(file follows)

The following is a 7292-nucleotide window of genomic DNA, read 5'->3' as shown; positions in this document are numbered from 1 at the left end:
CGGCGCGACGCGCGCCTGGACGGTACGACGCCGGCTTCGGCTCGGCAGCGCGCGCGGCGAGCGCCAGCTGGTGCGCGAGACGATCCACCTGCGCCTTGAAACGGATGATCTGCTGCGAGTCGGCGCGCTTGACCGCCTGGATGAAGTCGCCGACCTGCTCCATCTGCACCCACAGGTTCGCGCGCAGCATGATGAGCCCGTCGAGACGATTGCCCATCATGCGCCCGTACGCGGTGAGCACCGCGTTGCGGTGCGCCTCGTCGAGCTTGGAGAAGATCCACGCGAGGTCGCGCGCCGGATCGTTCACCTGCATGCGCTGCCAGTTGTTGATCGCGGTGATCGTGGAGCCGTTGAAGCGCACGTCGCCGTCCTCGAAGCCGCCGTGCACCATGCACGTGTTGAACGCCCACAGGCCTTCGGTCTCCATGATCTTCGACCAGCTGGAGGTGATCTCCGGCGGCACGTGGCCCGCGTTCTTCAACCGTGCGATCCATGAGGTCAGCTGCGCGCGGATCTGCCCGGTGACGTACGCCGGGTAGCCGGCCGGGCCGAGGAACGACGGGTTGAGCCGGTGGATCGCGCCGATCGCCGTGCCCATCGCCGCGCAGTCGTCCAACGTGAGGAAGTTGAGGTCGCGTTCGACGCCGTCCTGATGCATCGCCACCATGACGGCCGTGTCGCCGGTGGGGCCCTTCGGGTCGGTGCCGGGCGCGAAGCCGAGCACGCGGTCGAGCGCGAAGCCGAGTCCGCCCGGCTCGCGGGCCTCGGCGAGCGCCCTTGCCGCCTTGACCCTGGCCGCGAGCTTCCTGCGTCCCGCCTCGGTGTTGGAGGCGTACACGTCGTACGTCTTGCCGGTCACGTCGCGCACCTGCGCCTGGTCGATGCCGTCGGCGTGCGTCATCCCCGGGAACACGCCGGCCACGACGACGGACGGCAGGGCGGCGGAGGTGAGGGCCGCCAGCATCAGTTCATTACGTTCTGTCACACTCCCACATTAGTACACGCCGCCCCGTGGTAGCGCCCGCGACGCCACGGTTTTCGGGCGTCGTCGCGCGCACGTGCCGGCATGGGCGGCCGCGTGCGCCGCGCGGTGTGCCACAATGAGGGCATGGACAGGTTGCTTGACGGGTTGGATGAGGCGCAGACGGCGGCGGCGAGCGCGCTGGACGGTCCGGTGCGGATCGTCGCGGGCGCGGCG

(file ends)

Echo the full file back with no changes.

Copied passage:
The following is a 7292-nucleotide window of genomic DNA, read 5'->3' as shown; positions in this document are numbered from 1 at the left end:
CGGCGCGACGCGCGCCTGGACGGTACGACGCCGGCTTCGGCTCGGCAGCGCGCGCGGCGAGCGCCAGCTGGTGCGCGAGACGATCCACCTGCGCCTTGAAACGGATGATCTGCTGCGAGTCGGCGCGCTTGACCGCCTGGATGAAGTCGCCGACCTGCTCCATCTGCACCCACAGGTTCGCGCGCAGCATGATGAGCCCGTCGAGACGATTGCCCATCATGCGCCCGTACGCGGTGAGCACCGCGTTGCGGTGCGCCTCGTCGAGCTTGGAGAAGATCCACGCGAGGTCGCGCGCCGGATCGTTCACCTGCATGCGCTGCCAGTTGTTGATCGCGGTGATCGTGGAGCCGTTGAAGCGCACGTCGCCGTCCTCGAAGCCGCCGTGCACCATGCACGTGTTGAACGCCCACAGGCCTTCGGTCTCCATGATCTTCGACCAGCTGGAGGTGATCTCCGGCGGCACGTGGCCCGCGTTCTTCAACCGTGCGATCCATGAGGTCAGCTGCGCGCGGATCTGCCCGGTGACGTACGCCGGGTAGCCGGCCGGGCCGAGGAACGACGGGTTGAGCCGGTGGATCGCGCCGATCGCCGTGCCCATCGCCGCGCAGTCGTCCAACGTGAGGAAGTTGAGGTCGCGTTCGACGCCGTCCTGATGCATCGCCACCATGACGGCCGTGTCGCCGGTGGGGCCCTTCGGGTCGGTGCCGGGCGCGAAGCCGAGCACGCGGTCGAGCGCGAAGCCGAGTCCGCCCGGCTCGCGGGCCTCGGCGAGCGCCCTTGCCGCCTTGACCCTGGCCGCGAGCTTCCTGCGTCCCGCCTCGGTGTTGGAGGCGTACACGTCGTACGTCTTGCCGGTCACGTCGCGCACCTGCGCCTGGTCGATGCCGTCGGCGTGCGTCATCCCCGGGAACACGCCGGCCACGACGACGGACGGCAGGGCGGCGGAGGTGAGGGCCGCCAGCATCAGTTCATTACGTTCTGTCACACTCCCACATTAGTACACGCCGCCCCGTGGTAGCGCCCGCGACGCCACGGTTTTCGGGCGTCGTCGCGCGCACGTGCCGGCATGGGCGGCCGCGTGCGCCGCGCGGTGTGCCACAATGAGGGCATGGACAGGTTGCTTGACGGGTTGGATGAGGCGCAGACGGCGGCGGCGAGCGCGCTGGACGGTCCGGTGCGGATCGTCGCGGGCGCGGCG